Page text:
In an attempt to cure myself of cabin fever, this morning I dragged myself out of the house, camera in hand. Something curious happens during the Minnesota winter, the light becomes exactly the right temperature to make every image look like a Stephen Shore photograph from the late 1970s.
There is a Japanese zen tradition where visitors are invited to view the first snow fall. This winter, I was eagerly waiting to bring this tradition into my life in Minnesota. Unfortunately, it only snows when I leave the city. So far, I’ve watched the snow fall inside airports all over the Midwest. 8 hours watching thru the Milwaukee International Airport’s floor to ceiling plate glass windows was probably not the same feeling one would get when peering out of a shoji screen. Alas, it has to do.
When I first began graduate school, exposure to what most of us call Conceptual Art (with a capital C) was a refreshing, lime-in-the-fish-for-freshness type of experience. I needed that exposure. I was stagnating and focused on the relationships between aesthetics and anti-aesthetics in the drawings I was making at the time. Let me come right out and say it, I was educated as a formalist.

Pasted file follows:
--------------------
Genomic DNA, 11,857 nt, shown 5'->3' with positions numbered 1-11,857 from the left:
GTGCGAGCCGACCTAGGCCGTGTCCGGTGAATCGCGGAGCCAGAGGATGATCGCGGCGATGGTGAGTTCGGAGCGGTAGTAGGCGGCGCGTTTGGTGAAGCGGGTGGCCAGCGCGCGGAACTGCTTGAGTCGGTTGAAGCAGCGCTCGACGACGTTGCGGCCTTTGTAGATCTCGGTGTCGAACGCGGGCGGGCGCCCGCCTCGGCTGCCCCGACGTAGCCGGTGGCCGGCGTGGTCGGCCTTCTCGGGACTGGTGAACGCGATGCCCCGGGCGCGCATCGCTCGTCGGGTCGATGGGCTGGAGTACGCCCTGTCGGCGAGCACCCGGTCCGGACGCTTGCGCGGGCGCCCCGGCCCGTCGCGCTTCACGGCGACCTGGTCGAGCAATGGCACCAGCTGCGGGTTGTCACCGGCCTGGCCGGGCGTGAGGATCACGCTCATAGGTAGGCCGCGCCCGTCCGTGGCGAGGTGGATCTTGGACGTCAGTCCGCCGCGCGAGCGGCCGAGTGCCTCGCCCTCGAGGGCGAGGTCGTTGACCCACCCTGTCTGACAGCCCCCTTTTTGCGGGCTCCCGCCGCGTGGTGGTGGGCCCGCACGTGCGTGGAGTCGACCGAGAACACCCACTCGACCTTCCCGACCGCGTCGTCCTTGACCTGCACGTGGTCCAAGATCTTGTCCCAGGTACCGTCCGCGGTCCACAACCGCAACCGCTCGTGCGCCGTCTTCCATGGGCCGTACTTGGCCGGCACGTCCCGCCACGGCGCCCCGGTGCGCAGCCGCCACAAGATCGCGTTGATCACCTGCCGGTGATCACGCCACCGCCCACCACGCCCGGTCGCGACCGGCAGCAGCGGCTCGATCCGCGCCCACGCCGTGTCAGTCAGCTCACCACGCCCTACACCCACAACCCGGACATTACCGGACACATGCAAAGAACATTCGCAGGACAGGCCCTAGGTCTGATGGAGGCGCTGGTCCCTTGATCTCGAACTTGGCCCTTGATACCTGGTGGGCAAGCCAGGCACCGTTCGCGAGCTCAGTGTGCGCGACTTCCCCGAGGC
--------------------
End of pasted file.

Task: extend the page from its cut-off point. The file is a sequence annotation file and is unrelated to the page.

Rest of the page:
Put simply, throughout grad school, I strived to supplant formalist production with conceptual cleverness. At the time, my thinking was rewarded over doing. Two years after finishing my MFA at the U of M and I’m reconsidering my position and wishing I could have made myself stick it out, formalist tendencies and all.
You see, there is a slight problem with rewarding thought over action, concept over production: if all you do is think, you never make anything. I have thought up amazing new projects in the last two years, only to have them whittled away by a new self-criticism, a new line of questioning: “is what I’m doing conceptually bankrupt?” Never mind if it is a visually compelling form of visual art, if there’s no research paper worthy topic behind it, I’ve learned it is a dead-end, not worth doing.
As valuable as introspection is, this is a sure-fire way to misery. Endless focus on being a clever, contemporary, conceptual artist leads to what my mother would call “Shit or get off the pot syndrome.”
So, I’m here, creatively constipated (for lack of a better term), wondering if I’ll ever make anything again. God knows I’ve already thought it.
A group of passengers with lifejackets aboard ‘Kungsholm’, undergoing life boat drill
I feel exactly like this. Hands tied, close to what I want, but unable to actually get there.
National Maritime Museum’s Flickr
I’ll be honest. The adjustment from my trip back into everyday life has been an absolute bitch. Perhaps it is the weather or the consistent and undying jet-lag, but I am less than thrilled to be in Minneapolis.